To prepare, here are seven things you need to know about store visit conversions. Advertising Continue reading below 1. What are store visit conversions? Google estimates store visit conversions by looking at phone location history to determine if someone who clicked on your search ad ended up visiting your store. Google looks at ad clicks across all devices – smartphone, desktop, and tablet. In-store conversion data will help you understand which ad campaigns, keywords, and devices are sending the most people to your store so you can optimize your account for increased ROI. This does not guarantee that someone bought from you, just that they visited after clicking on one of your ads. Google's goal is to provide the data so that you can attribute the online value of your advertising spend.
In less than 2 years, advertisers in the retail, foodservice, travel, automotive and financial industries have had over 1 billion image masking service in-store visits worldwide. For privacy reasons, store conversion data is based on anonymous, aggregated data collected from individuals who have Location History enabled. A conversion cannot be linked to an ad click or a person. Advertising Continue reading below Additionally, as Matt Lawson, Director of Performance Ads Marketing for Google, wrote on Search Engine Land: Just being near a store does not automatically count as a visit. There are additional considerations. We know that a one minute visit is not the same as a thirty minute visit. One minute could just mean a shopper passed by a store on the way to get a hot pretzel from Aunt Anne at the food court.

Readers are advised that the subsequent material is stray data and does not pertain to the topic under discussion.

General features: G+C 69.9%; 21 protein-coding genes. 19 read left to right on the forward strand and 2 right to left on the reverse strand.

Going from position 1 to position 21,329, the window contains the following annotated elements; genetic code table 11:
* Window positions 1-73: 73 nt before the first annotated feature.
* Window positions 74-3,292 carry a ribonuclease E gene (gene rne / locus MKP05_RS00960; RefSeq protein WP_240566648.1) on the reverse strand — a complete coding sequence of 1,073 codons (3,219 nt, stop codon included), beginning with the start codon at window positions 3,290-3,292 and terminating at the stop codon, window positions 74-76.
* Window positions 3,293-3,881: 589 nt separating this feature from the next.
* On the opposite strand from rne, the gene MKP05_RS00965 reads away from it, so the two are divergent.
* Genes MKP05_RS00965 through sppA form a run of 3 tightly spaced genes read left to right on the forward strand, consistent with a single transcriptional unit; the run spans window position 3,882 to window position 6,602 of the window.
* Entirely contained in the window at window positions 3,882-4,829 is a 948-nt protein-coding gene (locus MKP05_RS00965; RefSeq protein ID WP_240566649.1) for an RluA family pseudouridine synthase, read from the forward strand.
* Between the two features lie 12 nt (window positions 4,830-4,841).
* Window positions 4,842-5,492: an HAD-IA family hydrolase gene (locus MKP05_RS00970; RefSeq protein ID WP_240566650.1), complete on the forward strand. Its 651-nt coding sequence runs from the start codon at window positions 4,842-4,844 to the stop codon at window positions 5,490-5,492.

There is even too much time spent in one place. Employees who spend time in stores in long, visible patterns are not counted as in-store visitors. Here is Google's official video presentation on store visit conversions: 2. What technology does Google use to measure store visits? Google Maps knows the exact coordinates and borders of millions of businesses around the world. That's why the team worked with the Google Maps team to match the location history of hundreds of millions of users with Maps data from over 2 million businesses. Google claims to use a hybrid approach with a large number of signals to measure visits. According to Marketing Land, some of these signals include: Google Earth data and Google Maps Street View.